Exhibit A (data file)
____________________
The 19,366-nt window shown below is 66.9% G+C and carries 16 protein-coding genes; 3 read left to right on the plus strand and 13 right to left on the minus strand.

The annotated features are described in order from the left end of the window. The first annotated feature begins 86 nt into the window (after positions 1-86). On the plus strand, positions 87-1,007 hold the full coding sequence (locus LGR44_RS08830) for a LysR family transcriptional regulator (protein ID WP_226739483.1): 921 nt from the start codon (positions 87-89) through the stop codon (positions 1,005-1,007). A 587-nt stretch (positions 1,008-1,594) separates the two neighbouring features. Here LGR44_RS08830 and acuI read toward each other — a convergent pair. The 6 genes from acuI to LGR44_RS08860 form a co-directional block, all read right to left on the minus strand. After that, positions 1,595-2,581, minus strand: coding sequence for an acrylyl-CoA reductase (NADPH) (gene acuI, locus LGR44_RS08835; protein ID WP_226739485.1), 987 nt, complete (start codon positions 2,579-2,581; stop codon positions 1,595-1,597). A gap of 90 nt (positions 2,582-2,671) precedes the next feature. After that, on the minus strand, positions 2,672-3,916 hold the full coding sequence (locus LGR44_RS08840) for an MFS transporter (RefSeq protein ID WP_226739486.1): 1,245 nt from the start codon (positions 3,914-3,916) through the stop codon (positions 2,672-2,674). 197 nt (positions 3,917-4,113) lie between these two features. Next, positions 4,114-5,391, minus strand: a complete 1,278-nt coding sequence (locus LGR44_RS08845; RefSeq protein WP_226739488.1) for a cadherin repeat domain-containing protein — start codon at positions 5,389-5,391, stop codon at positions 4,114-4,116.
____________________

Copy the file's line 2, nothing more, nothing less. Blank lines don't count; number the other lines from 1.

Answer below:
The annotated features are described in order from the left end of the window. The first annotated feature begins 86 nt into the window (after positions 1-86). On the plus strand, positions 87-1,007 hold the full coding sequence (locus LGR44_RS08830) for a LysR family transcriptional regulator (protein ID WP_226739483.1): 921 nt from the start codon (positions 87-89) through the stop codon (positions 1,005-1,007). A 587-nt stretch (positions 1,008-1,594) separates the two neighbouring features. Here LGR44_RS08830 and acuI read toward each other — a convergent pair. The 6 genes from acuI to LGR44_RS08860 form a co-directional block, all read right to left on the minus strand. After that, positions 1,595-2,581, minus strand: coding sequence for an acrylyl-CoA reductase (NADPH) (gene acuI, locus LGR44_RS08835; protein ID WP_226739485.1), 987 nt, complete (start codon positions 2,579-2,581; stop codon positions 1,595-1,597). A gap of 90 nt (positions 2,582-2,671) precedes the next feature. After that, on the minus strand, positions 2,672-3,916 hold the full coding sequence (locus LGR44_RS08840) for an MFS transporter (RefSeq protein ID WP_226739486.1): 1,245 nt from the start codon (positions 3,914-3,916) through the stop codon (positions 2,672-2,674). 197 nt (positions 3,917-4,113) lie between these two features. Next, positions 4,114-5,391, minus strand: a complete 1,278-nt coding sequence (locus LGR44_RS08845; RefSeq protein WP_226739488.1) for a cadherin repeat domain-containing protein — start codon at positions 5,389-5,391, stop codon at positions 4,114-4,116.